In the end, Cameraperson is elusive and honest, full of gorgeous images and big ideas conveyed with minimum didacticism. Lovely, haunted, frightening, and truthful at least to its ambitions, it’s a filmic memoir about the world, the camera, and subjectivity itself.
My Josephine was a student film, and it’s not hard to recognize this, but on the other hand there are flashes of poetic loveliness sprinkled throughout. Telling the oblique story of two lonely, immigrant folks working at a laundromat, one in love with the other, who wash American flags for free, it’s a quiet depiction of post-9/11 unease and much more timeless desire.
Jenkins busts out some formal experimentation that isn’t really needed, but longtime collaborator James Laxton shoots its eight minutes in washed-out tones suggesting distance, alienation, and hesitance. This isn’t a masterpiece, but it’s an interesting prelude to a career that’s now truly taking off.
Director Clémence Demesme cites Bill Viola and Alejandro Jodorowsky as influences, but the impressionism on display in her 2015 short seems to have as much in common with Sophia Coppola or other impressionist chroniclers of adolescent (and post-adolescent) inner turmoil.
Flesh and Volcanoes is a coming-of-age story, marked by an absent mother, a laid-off dad, what seems to be a crush on a substitute teacher, and a mission to procure a bunch of animal hearts from a butcher shop for dissection in class. Interspersed are moments of tenderness as our protagonist Laura navigates her small village and imagines the world outside of it. It’s an assured statement from a director to watch.
If the words “Lonely Island,” “Comedy Bang Bang,” and “Michael Bolton” don’t do anything for you, consider skipping this.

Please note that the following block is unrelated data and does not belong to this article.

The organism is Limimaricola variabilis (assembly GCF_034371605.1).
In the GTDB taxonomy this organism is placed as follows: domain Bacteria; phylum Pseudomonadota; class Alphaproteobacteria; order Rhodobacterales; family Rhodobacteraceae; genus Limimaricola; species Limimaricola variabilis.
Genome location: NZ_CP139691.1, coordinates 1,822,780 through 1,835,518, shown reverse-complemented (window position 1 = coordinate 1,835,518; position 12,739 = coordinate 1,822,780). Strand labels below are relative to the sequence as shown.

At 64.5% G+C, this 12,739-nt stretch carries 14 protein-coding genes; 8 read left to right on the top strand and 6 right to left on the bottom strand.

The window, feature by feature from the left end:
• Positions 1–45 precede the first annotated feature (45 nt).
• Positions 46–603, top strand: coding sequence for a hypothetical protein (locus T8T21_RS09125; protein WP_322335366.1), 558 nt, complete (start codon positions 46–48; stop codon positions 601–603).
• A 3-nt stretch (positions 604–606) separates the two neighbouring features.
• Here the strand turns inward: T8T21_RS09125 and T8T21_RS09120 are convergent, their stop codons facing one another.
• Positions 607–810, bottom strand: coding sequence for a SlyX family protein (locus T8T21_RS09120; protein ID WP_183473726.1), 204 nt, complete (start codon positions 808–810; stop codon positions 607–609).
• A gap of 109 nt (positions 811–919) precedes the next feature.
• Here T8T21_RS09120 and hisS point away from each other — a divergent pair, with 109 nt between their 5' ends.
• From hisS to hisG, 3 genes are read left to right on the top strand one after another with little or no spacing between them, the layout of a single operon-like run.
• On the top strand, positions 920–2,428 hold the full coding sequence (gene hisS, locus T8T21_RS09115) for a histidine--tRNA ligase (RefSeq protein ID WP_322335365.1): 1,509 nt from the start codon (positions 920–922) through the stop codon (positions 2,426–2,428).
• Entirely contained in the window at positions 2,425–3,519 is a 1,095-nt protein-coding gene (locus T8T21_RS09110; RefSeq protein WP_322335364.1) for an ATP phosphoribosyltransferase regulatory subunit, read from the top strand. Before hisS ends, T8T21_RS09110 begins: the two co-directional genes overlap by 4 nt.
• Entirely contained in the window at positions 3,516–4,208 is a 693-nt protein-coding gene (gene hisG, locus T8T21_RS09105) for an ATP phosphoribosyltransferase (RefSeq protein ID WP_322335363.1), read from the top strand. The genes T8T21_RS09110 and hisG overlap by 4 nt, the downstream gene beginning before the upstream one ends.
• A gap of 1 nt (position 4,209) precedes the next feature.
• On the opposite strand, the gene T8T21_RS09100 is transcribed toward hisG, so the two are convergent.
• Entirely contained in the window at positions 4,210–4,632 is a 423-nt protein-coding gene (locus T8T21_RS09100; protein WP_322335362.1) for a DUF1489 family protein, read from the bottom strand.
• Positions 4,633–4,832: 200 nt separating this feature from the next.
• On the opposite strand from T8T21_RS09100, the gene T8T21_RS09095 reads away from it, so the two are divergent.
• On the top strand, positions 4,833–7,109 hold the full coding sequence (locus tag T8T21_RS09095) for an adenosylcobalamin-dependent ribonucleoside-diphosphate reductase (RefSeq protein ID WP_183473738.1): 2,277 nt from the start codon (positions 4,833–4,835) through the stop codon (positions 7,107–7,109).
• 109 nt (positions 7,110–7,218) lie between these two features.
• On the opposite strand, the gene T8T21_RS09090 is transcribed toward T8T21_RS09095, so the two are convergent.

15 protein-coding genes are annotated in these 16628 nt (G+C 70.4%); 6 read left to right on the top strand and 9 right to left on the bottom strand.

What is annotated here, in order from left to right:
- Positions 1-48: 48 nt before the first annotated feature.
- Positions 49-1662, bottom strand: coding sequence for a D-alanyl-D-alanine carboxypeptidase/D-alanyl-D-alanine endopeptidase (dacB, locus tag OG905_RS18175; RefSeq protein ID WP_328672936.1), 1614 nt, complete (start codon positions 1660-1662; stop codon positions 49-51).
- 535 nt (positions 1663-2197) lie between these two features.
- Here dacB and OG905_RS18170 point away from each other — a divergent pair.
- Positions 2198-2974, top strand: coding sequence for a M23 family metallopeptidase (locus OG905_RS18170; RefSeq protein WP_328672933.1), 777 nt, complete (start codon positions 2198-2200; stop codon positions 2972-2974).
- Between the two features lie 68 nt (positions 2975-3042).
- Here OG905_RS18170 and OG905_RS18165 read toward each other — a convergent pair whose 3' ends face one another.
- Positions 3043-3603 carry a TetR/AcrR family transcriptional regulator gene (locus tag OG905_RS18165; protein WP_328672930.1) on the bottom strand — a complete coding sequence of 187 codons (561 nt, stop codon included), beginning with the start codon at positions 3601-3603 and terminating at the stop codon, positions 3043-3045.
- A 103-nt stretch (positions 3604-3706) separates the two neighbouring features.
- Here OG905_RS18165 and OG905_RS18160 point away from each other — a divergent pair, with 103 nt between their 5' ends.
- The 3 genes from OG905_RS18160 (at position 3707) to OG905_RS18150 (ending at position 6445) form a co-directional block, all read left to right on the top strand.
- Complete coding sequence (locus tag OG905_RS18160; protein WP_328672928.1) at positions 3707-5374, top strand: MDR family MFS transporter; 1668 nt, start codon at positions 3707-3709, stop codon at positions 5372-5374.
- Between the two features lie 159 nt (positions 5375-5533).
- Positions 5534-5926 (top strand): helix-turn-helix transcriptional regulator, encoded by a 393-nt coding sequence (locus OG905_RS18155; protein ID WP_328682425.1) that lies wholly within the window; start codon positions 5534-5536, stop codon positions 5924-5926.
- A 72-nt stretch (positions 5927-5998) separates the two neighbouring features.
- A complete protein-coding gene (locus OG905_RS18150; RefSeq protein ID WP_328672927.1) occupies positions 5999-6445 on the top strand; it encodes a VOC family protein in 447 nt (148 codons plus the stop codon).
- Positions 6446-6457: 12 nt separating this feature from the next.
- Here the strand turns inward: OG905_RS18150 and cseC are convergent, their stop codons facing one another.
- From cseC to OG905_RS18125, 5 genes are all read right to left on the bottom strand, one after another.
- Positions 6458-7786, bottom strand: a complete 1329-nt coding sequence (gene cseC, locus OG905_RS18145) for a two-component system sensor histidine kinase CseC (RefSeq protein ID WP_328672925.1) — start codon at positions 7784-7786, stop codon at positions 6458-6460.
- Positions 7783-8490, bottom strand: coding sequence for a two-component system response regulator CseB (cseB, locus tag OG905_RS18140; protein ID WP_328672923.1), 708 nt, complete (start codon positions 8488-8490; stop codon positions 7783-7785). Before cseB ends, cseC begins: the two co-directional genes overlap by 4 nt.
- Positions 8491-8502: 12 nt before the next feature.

However, if you like the sound of those things together — meaning, also, absurdity, meta-send-ups, and offhand references to my favorite movie, The Santa Clause — then you probably can already envision what you’re in for.
Bolton’s unlikely late-career resurgence is not just attributable to Andy Samberg and crew; he’s legitimately funny and so game to spoof himself that this business can’t really fail, even if only half the jokes land. (Personally, I’ll be incorporating, “Wait … I’m your son? What the fuck is going on?” into my repertoire for some time.)
Meanwhile, all the regulars are in attendance, plus Maya Rudolph, Brooke Shields, Sinbad, Andy Richter, and Janeane Garofalo, and we get a soulful rendition of “Capt. Jack Sparrow”. Sold.
Released just two years before her untimely death in a car crash, Larisa Shepitko’s epic of sin, guilt, authenticity, and grace is one of the most haunting WWII films you’re likely to see. (I’d argue it rivals her husband Elem Klimov’s Come and See for visceral impact, and fully earns its place on the Counter-Programming list.)
Set in a Belarussian outpost so full of snow and ice that it’s cold to watch, The Ascent focuses on two stranded militants fighting the Germans, each facing dilemmas of collaboration and resistance. Fighting the censors every step of the way, Shepitko delivered an uncompromising vision of sacrifice, merging religious, nationalist, and existentialist tropes in ways that let no one off the hook too easily. Everyone should watch it.